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Tuesday, November 29. 2011
I'm not a big fan of religious exhibitions in public venues. I'm not opposed to them, I'm not critical of seeing a prayer circle after a game, or a player thanking God for divine intervention. That's what the player wants to believe? Fine. My issue is really one that relates to this - if God is helping the winning team, then what's He doing for the losing team? Are they just not strong enough believers? Did they not say the right prayers or did they not make the correct sacrifices? It's not really a strong argument to say "God allowed/helped me to win" because it presumes God didn't allow or help those on the losing side.
God gives each of us abilities, and how we use them is what determines how well we do at sports, work, home life, etc. Beyond that, God doesn't intervene much, in my view. If I start using drugs and begin to play poorly on the field, did "God allow/help me to use drugs"? I don't think so.
It's a sword that cuts both ways, and in the end it's a personal decision relating to how you choose to use your God-given talents that determines whether you're a winner or loser. When you're playing for the championship against another believer, then it comes down to your mental toughness. Another God-given talent, one which can be developed and improved (just as any God-given talent can).
However, Tim Tebow is an interesting character because I believe he recognizes the role of faith in his life. I haven't ever felt slighted by anything he's said or done on the field, even if I don't believe in a religion as fervently as he does. I like the fact he's a winner, and I like the fact that he holds himself accountable regardless of how much credit he gives the Lord for his skill set. Sure, he prays for a missed field goal, but when I'm rooting my team on, so do I. I'm aware that's not how it works. I take the view this is a natural human reaction rather than a well thought out religious one. So I don't read much into it.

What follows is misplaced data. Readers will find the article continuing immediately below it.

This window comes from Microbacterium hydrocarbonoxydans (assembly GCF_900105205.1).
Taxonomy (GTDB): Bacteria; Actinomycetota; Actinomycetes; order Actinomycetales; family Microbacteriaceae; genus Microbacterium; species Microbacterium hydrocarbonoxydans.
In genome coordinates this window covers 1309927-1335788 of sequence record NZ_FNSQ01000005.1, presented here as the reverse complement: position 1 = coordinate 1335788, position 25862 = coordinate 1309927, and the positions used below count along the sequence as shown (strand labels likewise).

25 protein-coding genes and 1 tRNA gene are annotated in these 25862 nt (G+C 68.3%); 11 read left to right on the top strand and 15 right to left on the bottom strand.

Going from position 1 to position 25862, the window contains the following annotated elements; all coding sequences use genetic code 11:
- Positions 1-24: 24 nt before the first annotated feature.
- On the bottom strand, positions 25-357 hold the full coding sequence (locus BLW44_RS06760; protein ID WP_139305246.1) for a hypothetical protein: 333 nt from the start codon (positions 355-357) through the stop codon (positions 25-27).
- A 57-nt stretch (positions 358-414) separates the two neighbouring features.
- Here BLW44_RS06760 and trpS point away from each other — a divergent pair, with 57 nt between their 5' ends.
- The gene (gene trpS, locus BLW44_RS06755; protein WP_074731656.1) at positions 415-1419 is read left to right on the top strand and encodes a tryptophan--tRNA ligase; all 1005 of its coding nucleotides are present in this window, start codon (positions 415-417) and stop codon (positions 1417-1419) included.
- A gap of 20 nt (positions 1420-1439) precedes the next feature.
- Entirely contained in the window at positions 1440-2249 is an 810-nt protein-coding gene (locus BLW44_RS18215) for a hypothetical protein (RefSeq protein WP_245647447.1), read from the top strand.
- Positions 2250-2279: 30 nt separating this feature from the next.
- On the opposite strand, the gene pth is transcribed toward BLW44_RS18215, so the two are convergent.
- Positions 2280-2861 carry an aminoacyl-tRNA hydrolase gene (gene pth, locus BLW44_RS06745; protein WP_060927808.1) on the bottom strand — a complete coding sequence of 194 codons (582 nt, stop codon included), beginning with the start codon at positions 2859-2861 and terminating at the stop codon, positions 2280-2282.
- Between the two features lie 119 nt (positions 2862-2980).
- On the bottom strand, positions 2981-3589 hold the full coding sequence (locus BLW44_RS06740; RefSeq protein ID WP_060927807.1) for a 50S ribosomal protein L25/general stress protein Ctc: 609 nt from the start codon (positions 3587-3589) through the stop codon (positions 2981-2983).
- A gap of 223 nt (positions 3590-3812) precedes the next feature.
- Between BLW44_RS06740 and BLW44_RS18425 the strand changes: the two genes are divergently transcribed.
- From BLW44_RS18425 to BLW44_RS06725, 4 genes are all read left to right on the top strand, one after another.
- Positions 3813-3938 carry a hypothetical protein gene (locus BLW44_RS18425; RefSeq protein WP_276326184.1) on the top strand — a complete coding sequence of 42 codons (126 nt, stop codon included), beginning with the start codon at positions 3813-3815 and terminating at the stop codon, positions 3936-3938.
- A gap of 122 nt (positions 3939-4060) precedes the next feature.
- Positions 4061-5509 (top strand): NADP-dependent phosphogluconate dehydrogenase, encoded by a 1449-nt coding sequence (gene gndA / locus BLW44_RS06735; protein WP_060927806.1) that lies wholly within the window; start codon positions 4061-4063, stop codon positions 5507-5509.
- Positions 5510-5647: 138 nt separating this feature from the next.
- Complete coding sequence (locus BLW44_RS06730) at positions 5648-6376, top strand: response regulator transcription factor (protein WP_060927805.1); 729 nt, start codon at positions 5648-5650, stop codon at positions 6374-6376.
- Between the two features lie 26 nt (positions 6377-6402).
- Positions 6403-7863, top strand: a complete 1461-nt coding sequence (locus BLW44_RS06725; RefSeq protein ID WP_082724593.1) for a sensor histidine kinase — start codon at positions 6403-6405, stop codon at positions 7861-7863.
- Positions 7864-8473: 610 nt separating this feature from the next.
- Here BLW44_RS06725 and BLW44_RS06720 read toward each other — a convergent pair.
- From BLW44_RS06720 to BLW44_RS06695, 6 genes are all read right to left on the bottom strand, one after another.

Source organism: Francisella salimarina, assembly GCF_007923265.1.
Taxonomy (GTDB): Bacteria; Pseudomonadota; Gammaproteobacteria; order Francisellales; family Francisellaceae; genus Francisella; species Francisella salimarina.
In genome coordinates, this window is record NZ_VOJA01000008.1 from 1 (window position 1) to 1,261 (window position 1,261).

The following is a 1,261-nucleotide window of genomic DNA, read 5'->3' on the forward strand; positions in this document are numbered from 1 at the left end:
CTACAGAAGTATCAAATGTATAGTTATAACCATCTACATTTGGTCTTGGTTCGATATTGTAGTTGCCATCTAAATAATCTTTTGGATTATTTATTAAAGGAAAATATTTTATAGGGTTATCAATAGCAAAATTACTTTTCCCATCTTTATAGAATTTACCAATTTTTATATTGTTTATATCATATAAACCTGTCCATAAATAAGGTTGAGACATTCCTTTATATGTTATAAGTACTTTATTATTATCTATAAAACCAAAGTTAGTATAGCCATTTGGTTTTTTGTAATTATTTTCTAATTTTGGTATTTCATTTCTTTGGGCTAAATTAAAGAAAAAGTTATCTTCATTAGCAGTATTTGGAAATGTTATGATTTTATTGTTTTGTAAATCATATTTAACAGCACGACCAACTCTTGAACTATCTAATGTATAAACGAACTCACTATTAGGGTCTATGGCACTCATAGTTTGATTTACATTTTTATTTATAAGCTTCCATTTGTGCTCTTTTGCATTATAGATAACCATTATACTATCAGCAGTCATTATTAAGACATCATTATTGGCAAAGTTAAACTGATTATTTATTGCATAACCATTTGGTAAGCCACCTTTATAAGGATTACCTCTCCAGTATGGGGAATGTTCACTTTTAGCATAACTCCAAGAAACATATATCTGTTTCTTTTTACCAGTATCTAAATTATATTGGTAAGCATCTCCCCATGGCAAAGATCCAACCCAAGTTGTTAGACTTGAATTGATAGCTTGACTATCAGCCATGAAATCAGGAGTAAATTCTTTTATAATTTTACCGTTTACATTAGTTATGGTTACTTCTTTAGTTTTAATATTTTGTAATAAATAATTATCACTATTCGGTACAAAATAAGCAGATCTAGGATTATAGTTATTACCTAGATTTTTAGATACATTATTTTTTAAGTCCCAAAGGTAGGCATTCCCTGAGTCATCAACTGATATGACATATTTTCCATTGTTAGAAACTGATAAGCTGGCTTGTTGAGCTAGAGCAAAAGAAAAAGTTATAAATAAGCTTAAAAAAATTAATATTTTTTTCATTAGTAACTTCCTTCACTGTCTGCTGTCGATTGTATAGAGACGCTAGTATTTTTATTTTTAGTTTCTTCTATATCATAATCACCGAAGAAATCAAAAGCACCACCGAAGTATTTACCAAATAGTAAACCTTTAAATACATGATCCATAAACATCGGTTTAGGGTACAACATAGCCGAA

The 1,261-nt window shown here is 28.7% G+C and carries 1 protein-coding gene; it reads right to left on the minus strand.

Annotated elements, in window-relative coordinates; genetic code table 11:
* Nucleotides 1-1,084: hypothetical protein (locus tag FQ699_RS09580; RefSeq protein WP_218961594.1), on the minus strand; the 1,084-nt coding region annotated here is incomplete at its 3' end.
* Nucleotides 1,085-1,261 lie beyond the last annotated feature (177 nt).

I like that he wins despite what others have said about him. He has unusual throwing mechanics, can't win in the NFL, isn't a leader, etc. It's all been said, and most of it is just a backlash to his religion and his anti-abortion commercial in the Super Bowl. That commercial was legitimate, though. His mother received the suggestion to abort a fetus which was believed to be at high risk. Yet here was a Heisman Trophy winning NFL Quarterback. If anyone has the right to make that commercial, it's him.
I like that he approaches his job as a challenge. He knows others are hoping he fails, others are certain he's going to fail. But he trots out there and finds a way to win, even if it's ugly.
In the end, though, Tim does have to grow up about his religion. Who better to discuss this than Kurt Warner. A former grocery store clerk, called up to fill in for injured quarterbacks, manages to win a Super Bowl and set several records along the way. Then as his prime years are believed to have passed him by, he gets traded from team to team until he takes the lowly Arizona Cardinals to their first Super Bowl. He lost there, but not for lack of trying. Kurt Warner, another winner, and another man of faith. One of the more outspoken men regarding faith and sports.
I hope Tebow keeps winning because I like his style and I like his approach to the game. I don't care how he feels about religion, though I do like that each time he wins, the people who hate religion (and they do exist) get irked even more. I don't like the Broncos at all. I just like Tebow. He's a great story, even if I don't share his views. But Kurt Warner is right, and Tim will find that being just a little less effusive about religion will actually help him be a better messenger.